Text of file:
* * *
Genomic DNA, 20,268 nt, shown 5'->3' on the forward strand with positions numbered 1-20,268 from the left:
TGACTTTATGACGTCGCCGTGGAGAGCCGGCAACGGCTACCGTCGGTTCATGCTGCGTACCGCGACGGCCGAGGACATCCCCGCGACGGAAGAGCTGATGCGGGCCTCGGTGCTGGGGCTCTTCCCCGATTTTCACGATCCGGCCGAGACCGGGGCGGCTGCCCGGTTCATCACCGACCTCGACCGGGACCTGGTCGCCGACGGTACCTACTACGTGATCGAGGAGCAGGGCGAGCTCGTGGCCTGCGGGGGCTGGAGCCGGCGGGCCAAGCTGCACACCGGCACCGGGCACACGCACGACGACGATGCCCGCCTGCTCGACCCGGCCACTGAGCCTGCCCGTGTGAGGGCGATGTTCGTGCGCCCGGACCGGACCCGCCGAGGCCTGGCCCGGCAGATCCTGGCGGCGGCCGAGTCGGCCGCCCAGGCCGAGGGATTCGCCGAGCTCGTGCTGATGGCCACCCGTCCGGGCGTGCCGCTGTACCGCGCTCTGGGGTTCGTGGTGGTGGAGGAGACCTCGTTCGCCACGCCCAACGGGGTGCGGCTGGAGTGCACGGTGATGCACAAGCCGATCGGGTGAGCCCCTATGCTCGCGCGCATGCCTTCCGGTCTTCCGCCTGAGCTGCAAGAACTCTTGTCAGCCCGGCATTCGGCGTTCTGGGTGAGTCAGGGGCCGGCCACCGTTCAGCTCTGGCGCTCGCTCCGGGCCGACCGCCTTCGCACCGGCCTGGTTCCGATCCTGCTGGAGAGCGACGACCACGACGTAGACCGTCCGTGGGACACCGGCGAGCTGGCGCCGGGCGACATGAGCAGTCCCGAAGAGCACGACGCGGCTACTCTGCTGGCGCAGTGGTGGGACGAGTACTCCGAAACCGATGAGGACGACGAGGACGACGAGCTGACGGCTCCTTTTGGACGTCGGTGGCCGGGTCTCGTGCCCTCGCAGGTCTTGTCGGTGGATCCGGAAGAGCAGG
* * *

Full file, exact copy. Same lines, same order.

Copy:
Genomic DNA, 20,268 nt, shown 5'->3' on the forward strand with positions numbered 1-20,268 from the left:
TGACTTTATGACGTCGCCGTGGAGAGCCGGCAACGGCTACCGTCGGTTCATGCTGCGTACCGCGACGGCCGAGGACATCCCCGCGACGGAAGAGCTGATGCGGGCCTCGGTGCTGGGGCTCTTCCCCGATTTTCACGATCCGGCCGAGACCGGGGCGGCTGCCCGGTTCATCACCGACCTCGACCGGGACCTGGTCGCCGACGGTACCTACTACGTGATCGAGGAGCAGGGCGAGCTCGTGGCCTGCGGGGGCTGGAGCCGGCGGGCCAAGCTGCACACCGGCACCGGGCACACGCACGACGACGATGCCCGCCTGCTCGACCCGGCCACTGAGCCTGCCCGTGTGAGGGCGATGTTCGTGCGCCCGGACCGGACCCGCCGAGGCCTGGCCCGGCAGATCCTGGCGGCGGCCGAGTCGGCCGCCCAGGCCGAGGGATTCGCCGAGCTCGTGCTGATGGCCACCCGTCCGGGCGTGCCGCTGTACCGCGCTCTGGGGTTCGTGGTGGTGGAGGAGACCTCGTTCGCCACGCCCAACGGGGTGCGGCTGGAGTGCACGGTGATGCACAAGCCGATCGGGTGAGCCCCTATGCTCGCGCGCATGCCTTCCGGTCTTCCGCCTGAGCTGCAAGAACTCTTGTCAGCCCGGCATTCGGCGTTCTGGGTGAGTCAGGGGCCGGCCACCGTTCAGCTCTGGCGCTCGCTCCGGGCCGACCGCCTTCGCACCGGCCTGGTTCCGATCCTGCTGGAGAGCGACGACCACGACGTAGACCGTCCGTGGGACACCGGCGAGCTGGCGCCGGGCGACATGAGCAGTCCCGAAGAGCACGACGCGGCTACTCTGCTGGCGCAGTGGTGGGACGAGTACTCCGAAACCGATGAGGACGACGAGGACGACGAGCTGACGGCTCCTTTTGGACGTCGGTGGCCGGGTCTCGTGCCCTCGCAGGTCTTGTCGGTGGATCCGGAAGAGCAGG